V: (Scanning quickly through the pdfs on his phone) I'm not sure I'm ready to believe that educational research is basically impossible.

R: I think Olsen's point is a little more nuanced than that, V.

D: (Emphatically) Anyway, with all the criticism of OOP there has been, isn't there some criticism of the learning object way of doing things?

R: Of course. Two popular critiques are Norm Friesen's Three Objections to Learning Objects and Wiley's Learning Objects: Difficulties and Opportunities . I'd encourage you to read these, too.

V: I want to hear more about what D was saying about hidden costs.

D: Well, let's see. C - does your company have a standard process they follow for designing and developing instruction?

C: Of course!

D: Has it ever changed, or been updated?

C: Yes. About four years ago we switched from doing a lot of Authorware / Toolbook authoring for CDs, and started doing everything for the Internet. The dev team is getting into "AJAX" now, but it hasn't affected the design process a lot.

O: I get it. C, when you switched platforms from Authorware to the Internet, was it a large change? How long did it take? Tell us everything you can remember about it.

C: Oh it was painful, I can tell you that right now. I was on the team that put together the new process. We were months in preparing the process, another two weeks in retraining the designers and developers (and we actually lost a few developers who couldn't make the switch), and then everything was significantly slower for a few months. And we were short on jobs for a stretch, too, and I heard that blamed on the business people who had been writing RFP responses from the CD-ROM perspective for so long that they couldn't get used to the selling points of our new approach.

D: And there are just a few of your hidden costs. Months of time writing new process, weeks retraining people, being short-handed after losing people to the new process and the time and cost of hiring a replacement, and the very real cost of putting together a new marketing strategy and getting new types of projects. Literally hundreds of thousands of dollars I'd wager.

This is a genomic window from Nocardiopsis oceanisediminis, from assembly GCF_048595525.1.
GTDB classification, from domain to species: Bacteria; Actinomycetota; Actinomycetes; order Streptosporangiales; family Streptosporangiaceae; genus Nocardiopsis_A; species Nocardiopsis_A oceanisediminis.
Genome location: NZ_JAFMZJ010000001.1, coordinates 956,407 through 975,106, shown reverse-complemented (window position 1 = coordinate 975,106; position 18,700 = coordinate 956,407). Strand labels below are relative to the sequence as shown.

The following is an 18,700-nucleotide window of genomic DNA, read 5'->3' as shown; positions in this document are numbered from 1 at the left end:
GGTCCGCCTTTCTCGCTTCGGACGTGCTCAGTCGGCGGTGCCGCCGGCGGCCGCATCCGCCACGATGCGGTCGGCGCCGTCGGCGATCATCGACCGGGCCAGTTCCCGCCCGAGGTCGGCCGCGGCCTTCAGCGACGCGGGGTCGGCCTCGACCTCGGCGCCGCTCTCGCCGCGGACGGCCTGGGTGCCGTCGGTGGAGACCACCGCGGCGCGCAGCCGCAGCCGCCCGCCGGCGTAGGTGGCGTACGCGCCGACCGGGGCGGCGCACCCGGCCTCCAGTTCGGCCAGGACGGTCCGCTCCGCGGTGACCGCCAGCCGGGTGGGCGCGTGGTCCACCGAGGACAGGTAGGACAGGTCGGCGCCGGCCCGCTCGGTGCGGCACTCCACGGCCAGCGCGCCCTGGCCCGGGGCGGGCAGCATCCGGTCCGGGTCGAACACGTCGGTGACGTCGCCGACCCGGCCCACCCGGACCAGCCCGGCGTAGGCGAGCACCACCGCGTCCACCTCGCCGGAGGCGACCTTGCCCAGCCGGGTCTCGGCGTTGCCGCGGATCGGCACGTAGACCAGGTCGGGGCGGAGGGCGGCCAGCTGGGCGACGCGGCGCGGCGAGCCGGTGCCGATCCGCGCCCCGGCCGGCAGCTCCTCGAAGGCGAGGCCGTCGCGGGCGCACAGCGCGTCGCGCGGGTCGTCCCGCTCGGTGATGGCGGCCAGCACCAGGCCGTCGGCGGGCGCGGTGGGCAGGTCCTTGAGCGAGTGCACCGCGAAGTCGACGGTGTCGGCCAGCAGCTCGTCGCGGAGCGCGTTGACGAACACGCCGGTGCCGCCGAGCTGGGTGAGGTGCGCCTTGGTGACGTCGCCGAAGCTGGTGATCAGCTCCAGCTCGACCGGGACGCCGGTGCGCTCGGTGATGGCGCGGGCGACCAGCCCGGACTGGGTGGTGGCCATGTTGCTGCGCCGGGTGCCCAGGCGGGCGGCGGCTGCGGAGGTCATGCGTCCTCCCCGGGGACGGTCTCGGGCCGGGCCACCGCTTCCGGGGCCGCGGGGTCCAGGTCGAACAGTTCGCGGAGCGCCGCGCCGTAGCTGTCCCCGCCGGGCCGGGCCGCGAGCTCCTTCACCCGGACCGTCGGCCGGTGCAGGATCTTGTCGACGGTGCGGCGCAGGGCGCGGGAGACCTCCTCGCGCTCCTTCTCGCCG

O: You'd wager hundreds of thousands of dollars? (Laughing) Sorry. Couldn't resist after watching Airplane! again last week.

V: Seriously, though. People never think about these sorts of costs.

C: But the costs weren't just in changing the process. The new process itself has some wild new costs associated with it. I know we're going to talk standards eventually, and I don't pretend to be an expert like S on this topic, but doing metadata for all our new materials takes *forever*. Everyday there is someone whining about how they went to school to develop cool educational materials, not fill up the card catalog like some kind of modern Marian the Librarian .

S: But how long does it really take to create a metadata entry for an object?

C: If we're lucky; I should say if we do things according to process, it only adds about 15 minutes per object.

V: What do you mean, if you follow the process?

C: Well, the way we do it, the metadata is supposed to be created in steps during the design and development process. Title and description information are captured during the design phase, and things like file size are captured later during development, for example. But someone invariably forgets to add their piece somewhere along the way, and the learning object gets to the end of the line incomplete, and then you have to go find the person who knows what the value of some obscure field is supposed to be, and it takes a lot longer than 15 minutes.

D: And how many objects will you create for a given project, C?

C: Well, it depends of course. We've done projects as small as 75 or so objects, and others as large as 4300 objects.

D: So even if everything goes exactly according to plan, just the metadata part of the learning objects approach adds over 1000 hours to the project. (Responding to O's stare of wonder) At 15 minutes per object, you can do four in an hour, a little over 4000 objects...

O: How does that not entirely eat up any productivity savings you have from reuse?

V: Well, you include those 1000 hours in the bid, so they're paid for - the company doesn't eat them. Still, in the early days, when you were doing this extra work without a pool of existing resources to draw on...

C: Oh, yea. It was awful! All the sourness of new designs and filling out metadata without any of the benefits of reuse, because these were the first objects we had developed. It's better now, of course. But, not being on the business side of things, I couldn't say how much better.